Saturday 10.11.2018 Game 2 Yannick Pelletier / Jan-Krzysztof Duda
Sunday 11.11.2018 Rest day  
Monday 12.11.2018 Game 3 Yannick Pelletier / Jan-Krzysztof Duda
Tuesday 13.11.2018 Game 4 Yannick Pelletier / Michael Adams
Wednesday 14.11.2018 Rest day  
Thursday 15.11.2018 Game 5 Yannick Pelletier / Aryan Tari
Friday 16.11.2018 Game 6 Lawrence Trent / Efstratios Grivas
Saturday 17.11.2018 Rest day  
Sunday 18.11.2018 Game 7 Yannick Pelletier / Daniel Fernandez
Monday 19.11.2018 Game 8 Yannick Pelletier / Wesley So
Tuesday 20.11.2018 Rest day  
Wednesday 21.11.2018 Game 9 Erwin l'Ami / David Navara
Thursday 22.11.2018 Game 10 Erwin l'Ami / Sam Shankland
Friday 23.11.2018 Rest day  
Saturday 24.11.2018 Game 11 Lawrence Trent / Boris Gelfand
Sunday 25.11.2018 Rest day  
Monday 26.11.2018 Game 12 Erwin l'Ami / Wesley So
Tuesday 27.11.2018 Rest day  
Wednesday 28.11.2018 Tiebreak Yannick Pelletier / Daniel Fernandez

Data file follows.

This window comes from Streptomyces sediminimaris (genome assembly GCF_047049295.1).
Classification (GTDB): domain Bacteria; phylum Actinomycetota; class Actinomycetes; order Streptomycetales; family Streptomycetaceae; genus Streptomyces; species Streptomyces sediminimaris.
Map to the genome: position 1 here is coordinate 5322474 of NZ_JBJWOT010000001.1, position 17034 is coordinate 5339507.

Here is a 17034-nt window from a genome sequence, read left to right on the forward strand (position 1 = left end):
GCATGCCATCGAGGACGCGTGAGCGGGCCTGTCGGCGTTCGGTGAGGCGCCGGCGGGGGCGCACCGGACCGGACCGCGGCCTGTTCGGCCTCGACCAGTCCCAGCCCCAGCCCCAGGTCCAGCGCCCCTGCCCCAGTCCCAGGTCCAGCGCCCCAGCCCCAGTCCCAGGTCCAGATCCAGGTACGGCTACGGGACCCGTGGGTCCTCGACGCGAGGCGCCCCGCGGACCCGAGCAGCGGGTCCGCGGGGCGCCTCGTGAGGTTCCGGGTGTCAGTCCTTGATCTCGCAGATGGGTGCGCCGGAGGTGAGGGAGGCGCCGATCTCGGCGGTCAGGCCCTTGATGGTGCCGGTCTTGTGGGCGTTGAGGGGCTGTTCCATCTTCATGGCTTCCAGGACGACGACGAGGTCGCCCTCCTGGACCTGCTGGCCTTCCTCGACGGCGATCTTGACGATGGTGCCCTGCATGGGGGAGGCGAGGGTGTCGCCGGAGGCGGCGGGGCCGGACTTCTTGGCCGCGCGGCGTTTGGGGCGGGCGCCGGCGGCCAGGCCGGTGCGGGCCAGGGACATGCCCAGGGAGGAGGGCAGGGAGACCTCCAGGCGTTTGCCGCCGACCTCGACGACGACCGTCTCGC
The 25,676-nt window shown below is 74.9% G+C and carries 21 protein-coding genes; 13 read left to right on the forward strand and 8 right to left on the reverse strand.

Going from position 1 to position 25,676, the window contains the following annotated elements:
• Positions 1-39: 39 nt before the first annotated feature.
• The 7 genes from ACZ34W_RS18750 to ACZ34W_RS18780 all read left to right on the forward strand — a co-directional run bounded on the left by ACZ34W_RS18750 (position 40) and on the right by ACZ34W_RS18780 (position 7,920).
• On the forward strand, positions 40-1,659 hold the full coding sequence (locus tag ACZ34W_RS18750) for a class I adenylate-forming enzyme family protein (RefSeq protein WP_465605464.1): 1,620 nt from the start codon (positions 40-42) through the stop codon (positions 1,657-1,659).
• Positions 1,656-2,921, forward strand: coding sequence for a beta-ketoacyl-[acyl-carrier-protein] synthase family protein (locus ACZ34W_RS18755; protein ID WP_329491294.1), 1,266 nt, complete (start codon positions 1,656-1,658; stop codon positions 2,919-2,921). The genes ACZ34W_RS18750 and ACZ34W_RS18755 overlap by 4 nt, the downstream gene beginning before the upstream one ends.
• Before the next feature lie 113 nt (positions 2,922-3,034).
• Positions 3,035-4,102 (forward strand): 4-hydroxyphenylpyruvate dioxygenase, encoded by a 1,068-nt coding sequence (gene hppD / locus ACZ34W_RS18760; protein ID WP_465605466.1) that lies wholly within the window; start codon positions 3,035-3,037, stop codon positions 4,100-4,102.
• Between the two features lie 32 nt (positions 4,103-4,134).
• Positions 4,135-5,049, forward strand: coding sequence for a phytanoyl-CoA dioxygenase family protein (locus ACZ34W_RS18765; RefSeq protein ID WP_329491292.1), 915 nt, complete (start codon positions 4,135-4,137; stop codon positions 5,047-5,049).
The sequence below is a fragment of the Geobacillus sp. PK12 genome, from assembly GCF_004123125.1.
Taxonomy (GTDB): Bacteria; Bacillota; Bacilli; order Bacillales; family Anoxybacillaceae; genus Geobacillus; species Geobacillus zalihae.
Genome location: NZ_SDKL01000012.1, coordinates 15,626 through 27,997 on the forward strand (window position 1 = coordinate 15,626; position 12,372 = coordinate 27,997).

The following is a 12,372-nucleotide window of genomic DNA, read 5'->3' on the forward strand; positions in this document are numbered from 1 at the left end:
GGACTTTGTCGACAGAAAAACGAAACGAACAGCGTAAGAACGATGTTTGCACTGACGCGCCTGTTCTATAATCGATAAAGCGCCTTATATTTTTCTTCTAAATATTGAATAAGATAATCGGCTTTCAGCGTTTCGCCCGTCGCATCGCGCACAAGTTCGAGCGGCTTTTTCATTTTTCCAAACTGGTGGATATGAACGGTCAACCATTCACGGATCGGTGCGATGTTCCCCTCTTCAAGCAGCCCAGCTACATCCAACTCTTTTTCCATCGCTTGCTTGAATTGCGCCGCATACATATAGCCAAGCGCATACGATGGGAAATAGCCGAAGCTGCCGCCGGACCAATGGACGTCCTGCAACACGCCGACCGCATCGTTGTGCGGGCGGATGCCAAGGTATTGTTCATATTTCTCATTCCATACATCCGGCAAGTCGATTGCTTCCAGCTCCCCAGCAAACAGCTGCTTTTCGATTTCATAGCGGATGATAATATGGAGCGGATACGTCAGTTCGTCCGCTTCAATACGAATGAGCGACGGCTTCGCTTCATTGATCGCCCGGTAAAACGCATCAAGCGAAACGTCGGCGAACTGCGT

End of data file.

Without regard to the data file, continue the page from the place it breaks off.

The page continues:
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Petrarlsen Petrarlsen 12/2/2018 07:40
@ charlsethegreat:

For me, a draw can be quite as interesting as win, so I don't consider at all that it would be an improvement to have a decisive result each day (but, obviously, I also consider that changes in the World Championship system should be maid to - more or less - ensure that there would be at least SOME decisive results so as the title would be decided in classical games; as I already wrote it elsewhere, several systems would very likely allow this as SunriseK's system - on this page -, the system that I devised myself - cf. https://en.chessbase.com/post/world-championship-out-of-the-box/2#discuss -, or, very simply, to use once more the "draw odds to the Champion" rule).
charlesthegreat charlesthegreat 12/1/2018 03:06